A particular technique for solving Sudoku puzzles, known as "naked pair", is explained in this easy-to-read article.

Two sudokus in one. Challenge yourself to make the necessary connections.

A Sudoku that uses transformations as supporting clues.

This Sudoku puzzle can be solved with the help of small clue-numbers on the border lines between pairs of neighbouring squares of the grid.

My two digit number is special because adding the sum of its digits to the product of its digits gives me my original number. What could my number be?

In this Sudoku, there are three coloured "islands" in the 9x9 grid. Within each "island" EVERY group of nine cells that form a 3x3 square must contain the numbers 1 through 9.

Two sudokus in one. Challenge yourself to make the necessary connections.

Each of the main diagonals of this sudoku must contain the numbers 1 to 9 and each rectangle width the numbers 1 to 4.

Each clue in this Sudoku is the product of the two numbers in adjacent cells.

The letters of the word ABACUS have been arranged in the shape of a triangle. How many different ways can you find to read the word ABACUS from this triangular pattern?

Make your own double-sided magic square. But can you complete both sides once you've made the pieces?

Can you use your powers of logic and deduction to work out the missing information in these sporty situations?

Many numbers can be expressed as the sum of two or more consecutive integers. For example, 15=7+8 and 10=1+2+3+4. Can you say which numbers can be expressed in this way?

A pair of Sudokus with lots in common. In fact they are the same problem but rearranged. Can you find how they relate to solve them both?

You need to find the values of the stars before you can apply normal Sudoku rules.

60 pieces and a challenge. What can you make and how many of the pieces can you use creating skeleton polyhedra?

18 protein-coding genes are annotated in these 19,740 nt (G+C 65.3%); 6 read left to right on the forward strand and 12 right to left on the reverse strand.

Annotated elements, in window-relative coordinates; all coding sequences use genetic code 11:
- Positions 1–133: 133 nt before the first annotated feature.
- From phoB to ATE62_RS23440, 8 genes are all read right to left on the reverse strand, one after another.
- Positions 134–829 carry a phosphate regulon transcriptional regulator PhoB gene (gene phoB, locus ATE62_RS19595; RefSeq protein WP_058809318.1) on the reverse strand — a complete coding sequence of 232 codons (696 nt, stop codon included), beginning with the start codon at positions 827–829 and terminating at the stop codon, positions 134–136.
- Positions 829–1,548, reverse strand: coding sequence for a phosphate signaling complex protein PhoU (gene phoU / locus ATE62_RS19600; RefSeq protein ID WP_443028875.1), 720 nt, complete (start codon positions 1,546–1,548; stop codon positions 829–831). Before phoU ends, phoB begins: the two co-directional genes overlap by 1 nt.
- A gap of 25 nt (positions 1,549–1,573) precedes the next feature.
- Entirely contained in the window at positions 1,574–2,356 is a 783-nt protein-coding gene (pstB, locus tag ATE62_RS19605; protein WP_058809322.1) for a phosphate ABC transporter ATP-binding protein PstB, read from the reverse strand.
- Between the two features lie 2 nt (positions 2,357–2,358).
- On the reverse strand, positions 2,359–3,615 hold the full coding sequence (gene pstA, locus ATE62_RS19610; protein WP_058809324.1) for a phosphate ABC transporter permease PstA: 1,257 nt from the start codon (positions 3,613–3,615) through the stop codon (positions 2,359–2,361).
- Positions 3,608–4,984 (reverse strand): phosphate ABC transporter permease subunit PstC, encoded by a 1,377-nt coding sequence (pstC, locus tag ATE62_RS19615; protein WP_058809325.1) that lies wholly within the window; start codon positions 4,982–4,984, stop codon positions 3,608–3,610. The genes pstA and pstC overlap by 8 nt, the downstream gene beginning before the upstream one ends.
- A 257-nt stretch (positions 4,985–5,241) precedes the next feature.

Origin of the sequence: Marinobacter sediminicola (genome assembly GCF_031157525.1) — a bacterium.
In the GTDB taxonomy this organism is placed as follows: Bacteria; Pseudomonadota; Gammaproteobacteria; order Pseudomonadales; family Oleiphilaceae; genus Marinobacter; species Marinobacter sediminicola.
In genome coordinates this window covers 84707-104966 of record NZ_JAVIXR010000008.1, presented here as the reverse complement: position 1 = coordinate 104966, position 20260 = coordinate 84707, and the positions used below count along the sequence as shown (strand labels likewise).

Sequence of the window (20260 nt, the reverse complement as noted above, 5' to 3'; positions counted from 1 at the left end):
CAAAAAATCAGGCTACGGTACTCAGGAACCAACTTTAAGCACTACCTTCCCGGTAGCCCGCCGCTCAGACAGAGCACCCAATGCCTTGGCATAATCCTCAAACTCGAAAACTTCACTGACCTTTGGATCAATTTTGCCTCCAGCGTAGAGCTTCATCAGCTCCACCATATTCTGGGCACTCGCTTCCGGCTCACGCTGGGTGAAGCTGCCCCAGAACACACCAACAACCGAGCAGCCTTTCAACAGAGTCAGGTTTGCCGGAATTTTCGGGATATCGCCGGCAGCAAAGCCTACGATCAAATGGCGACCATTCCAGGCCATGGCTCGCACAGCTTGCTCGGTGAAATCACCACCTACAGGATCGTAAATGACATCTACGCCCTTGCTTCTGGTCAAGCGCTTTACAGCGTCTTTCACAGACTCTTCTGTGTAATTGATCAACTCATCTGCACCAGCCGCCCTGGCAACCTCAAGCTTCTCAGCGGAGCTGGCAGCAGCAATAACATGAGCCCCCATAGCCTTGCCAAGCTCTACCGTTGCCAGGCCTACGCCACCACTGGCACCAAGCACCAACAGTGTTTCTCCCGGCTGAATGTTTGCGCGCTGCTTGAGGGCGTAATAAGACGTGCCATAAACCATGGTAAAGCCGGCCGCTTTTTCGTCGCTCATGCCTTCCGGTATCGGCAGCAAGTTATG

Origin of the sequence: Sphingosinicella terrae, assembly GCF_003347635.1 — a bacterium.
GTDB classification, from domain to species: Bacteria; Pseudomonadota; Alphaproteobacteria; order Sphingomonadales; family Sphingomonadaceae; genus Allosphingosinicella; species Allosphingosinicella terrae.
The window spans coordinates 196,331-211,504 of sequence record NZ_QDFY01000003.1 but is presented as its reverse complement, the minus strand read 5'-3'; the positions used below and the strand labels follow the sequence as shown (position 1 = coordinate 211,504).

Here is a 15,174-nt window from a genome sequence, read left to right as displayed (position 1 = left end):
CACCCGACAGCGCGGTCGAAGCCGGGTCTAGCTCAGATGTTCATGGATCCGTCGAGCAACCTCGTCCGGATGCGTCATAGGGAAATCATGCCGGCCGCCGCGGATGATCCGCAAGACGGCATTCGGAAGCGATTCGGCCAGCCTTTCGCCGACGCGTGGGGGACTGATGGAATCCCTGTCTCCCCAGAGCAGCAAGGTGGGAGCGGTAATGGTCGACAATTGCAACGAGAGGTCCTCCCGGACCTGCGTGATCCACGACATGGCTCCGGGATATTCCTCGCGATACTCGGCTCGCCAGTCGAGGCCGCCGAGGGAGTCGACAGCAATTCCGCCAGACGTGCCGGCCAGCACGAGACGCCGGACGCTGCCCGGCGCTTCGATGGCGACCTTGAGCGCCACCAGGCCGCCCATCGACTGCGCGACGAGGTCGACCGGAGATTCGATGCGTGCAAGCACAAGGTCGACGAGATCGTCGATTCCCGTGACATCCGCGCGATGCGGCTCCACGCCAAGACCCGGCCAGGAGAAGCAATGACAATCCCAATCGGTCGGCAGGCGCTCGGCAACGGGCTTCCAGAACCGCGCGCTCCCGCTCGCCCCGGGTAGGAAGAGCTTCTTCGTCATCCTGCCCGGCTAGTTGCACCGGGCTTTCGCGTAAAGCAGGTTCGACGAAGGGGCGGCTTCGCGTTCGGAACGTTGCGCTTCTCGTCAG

You have twelve weights, one of which is different from the rest. Using just 3 weighings, can you identify which weight is the odd one out, and whether it is heavier or lighter than the rest?

This pair of linked Sudokus matches letters with numbers and hides a seasonal greeting. Can you find it?

An extra constraint means this Sudoku requires you to think in diagonals as well as horizontal and vertical lines and boxes of nine.

Rather than using the numbers 1-9, this sudoku uses the nine different letters used to make the words "Advent Calendar".

There are nine teddies in Teddy Town - three red, three blue and three yellow. There are also nine houses, three of each colour. Can you put them on the map of Teddy Town according to the rules?

A man has 5 coins in his pocket. Given the clues, can you work out what the coins are?

This sudoku requires you to have "double vision" - two Sudoku's for the price of one

Arrange the four number cards on the grid, according to the rules, to make a diagonal, vertical or horizontal line.

Place the 16 different combinations of cup/saucer in this 4 by 4 arrangement so that no row or column contains more than one cup or saucer of the same colour.